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FTC approves Google merger with AdMob thanks to Apple competition

The Federal Trade Commission said Friday it has approved Google’s acquisition of AdMob, a mobile advertising platform, after a six-month review of the $750 million deal.

The search giant can thank Apple for the approval, as the agency cited the iPhone maker's entry into the mobile advertising market as evidence of competition in the industry.

In a statement, the FTC said it gave approval “after thoroughly reviewing the deal and concluding that it is unlikely to harm competition in the emerging market for mobile advertising networks.” The agency said that combining Google’s mobile advertising network with competitor AdMob had “raised serious antitrust issues.”

But Apple’s launch of its own competing mobile ad network led investigators to determine Google’s merger wouldn’t harm competition. Last December, Apple acquired Quattro Wireless, which competes with AdMob. The Google rival also introduced last month iAd, its own platofrm for mobile advertising on its popular iPhone and iPad.

“In addition, a number of firms appear to be developing or acquiring smartphone platforms to better compete against Apple’s iPhone and Google’s Android, and these firms would have a strong incentive to facilitate competition among mobile advertising networks," the commission’s statement explained.

“As a result of Apple’s entry [into the market], AdMob’s success to date on the iPhone platform is unlikely to be an accurate predictor of AdMob’s competitive significance going forward, whether AdMob is owned by Google or not,” the statement said.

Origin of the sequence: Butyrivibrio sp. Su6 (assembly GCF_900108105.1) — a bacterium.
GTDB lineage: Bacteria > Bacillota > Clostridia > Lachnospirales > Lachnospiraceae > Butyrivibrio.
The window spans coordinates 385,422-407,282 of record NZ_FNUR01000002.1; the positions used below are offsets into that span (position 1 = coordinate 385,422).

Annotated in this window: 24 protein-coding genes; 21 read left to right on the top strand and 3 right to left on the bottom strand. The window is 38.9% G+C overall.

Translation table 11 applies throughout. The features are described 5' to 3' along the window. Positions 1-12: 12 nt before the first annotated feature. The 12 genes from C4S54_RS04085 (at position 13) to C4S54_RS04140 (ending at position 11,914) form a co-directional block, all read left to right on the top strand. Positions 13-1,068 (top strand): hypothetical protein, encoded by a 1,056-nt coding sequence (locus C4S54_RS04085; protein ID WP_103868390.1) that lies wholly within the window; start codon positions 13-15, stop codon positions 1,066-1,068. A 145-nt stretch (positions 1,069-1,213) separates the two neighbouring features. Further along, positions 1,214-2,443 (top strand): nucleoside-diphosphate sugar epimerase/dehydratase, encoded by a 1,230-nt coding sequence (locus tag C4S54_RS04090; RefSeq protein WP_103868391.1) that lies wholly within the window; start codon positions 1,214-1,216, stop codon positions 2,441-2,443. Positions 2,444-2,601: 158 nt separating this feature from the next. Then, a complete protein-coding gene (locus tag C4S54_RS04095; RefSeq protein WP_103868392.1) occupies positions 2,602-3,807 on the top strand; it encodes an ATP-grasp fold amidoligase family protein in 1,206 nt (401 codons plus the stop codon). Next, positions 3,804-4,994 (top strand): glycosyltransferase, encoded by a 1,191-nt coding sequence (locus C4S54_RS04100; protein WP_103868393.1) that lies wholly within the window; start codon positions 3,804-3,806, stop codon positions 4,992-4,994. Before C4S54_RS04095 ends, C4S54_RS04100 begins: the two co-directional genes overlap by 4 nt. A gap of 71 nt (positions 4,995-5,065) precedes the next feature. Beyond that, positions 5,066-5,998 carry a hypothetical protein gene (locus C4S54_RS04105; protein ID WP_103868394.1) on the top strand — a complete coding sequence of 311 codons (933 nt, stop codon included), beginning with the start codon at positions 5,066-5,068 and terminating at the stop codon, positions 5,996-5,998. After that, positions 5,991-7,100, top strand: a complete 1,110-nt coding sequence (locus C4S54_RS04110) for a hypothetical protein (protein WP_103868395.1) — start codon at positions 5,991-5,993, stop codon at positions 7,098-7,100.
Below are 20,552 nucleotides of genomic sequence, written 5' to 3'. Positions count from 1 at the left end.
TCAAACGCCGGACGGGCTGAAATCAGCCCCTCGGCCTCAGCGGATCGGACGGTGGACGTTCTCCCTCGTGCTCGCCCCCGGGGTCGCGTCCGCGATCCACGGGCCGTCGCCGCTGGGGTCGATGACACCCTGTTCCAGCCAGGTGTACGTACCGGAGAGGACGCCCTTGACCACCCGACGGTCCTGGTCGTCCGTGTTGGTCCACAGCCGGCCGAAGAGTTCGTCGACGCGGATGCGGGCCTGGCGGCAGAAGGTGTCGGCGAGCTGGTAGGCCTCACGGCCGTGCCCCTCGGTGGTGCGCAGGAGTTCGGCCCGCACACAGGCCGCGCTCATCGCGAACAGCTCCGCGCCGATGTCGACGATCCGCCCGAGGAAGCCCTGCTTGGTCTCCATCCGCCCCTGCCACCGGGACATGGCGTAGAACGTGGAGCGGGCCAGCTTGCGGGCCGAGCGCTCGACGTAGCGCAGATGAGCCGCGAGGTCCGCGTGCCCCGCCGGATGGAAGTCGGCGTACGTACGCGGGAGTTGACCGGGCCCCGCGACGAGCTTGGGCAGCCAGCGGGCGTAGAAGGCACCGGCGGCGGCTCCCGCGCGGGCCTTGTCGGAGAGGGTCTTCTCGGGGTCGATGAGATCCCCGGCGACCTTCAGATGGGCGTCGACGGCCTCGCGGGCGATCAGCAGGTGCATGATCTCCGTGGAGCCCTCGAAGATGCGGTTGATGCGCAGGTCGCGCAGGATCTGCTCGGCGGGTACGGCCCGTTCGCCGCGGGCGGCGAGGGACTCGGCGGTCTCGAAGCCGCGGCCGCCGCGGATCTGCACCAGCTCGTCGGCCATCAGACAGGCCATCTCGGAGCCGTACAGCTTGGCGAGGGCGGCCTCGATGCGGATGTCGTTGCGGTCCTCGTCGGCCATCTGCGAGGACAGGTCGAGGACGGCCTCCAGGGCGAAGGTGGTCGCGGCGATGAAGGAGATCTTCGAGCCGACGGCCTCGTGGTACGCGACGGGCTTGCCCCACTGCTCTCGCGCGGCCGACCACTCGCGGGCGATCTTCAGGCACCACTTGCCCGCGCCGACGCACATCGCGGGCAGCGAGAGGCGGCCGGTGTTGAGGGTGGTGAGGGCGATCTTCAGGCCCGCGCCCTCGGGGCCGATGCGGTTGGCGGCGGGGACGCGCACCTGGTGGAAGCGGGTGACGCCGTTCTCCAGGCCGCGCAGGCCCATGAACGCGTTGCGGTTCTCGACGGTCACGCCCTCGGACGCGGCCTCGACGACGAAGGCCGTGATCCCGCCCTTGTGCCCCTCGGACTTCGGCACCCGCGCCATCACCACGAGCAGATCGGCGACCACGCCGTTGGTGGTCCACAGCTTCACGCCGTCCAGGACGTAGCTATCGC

By Cecilia Kang  |  May 21, 2010; 12:35 PM ET
Categories:  Antitrust , Apple , Google  
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Apple's has become so broad, that they even innovate for the competition.

Posted by: NYScientist | May 22, 2010 11:01 PM | Report abuse

While it was fascinating to learn from the FTC that "AdMob’s revenue and market share are derived largely from the iPhone platform", it's difficult to see understand why the FTC seemed to be so preoccupied with Apple and its entry into the mobile ad market. Despite the hype, Apple was only 2.2 percent of global mobile-phone shipments and 14.4 percent of smartphones in 2009. For sure, Google is interested in the bigger picture: in mobile display, search and in-app advertising on 100 percent of smartphones and 100 percent of Internet-ready phones (which Apple doesn't seem to be) so AdMob is unlikely to remain focused on this niche Apple market. Yet the FTC statement didn't mention any other smartphone manufacturer including the market leaders or any other ad networks other than Quattro for that matter. Clearly in six months the FTC must have gained an unprecedented view of the mobile advertising market, so why didn't it share it with us? This would have proved an invaluable service, its clear from much of the media coverage over the last six months there's a) a lot of interest in this market and b) a huge knowledge gap.

Posted by: mobiThinking | May 28, 2010 11:09 AM | Report abuse

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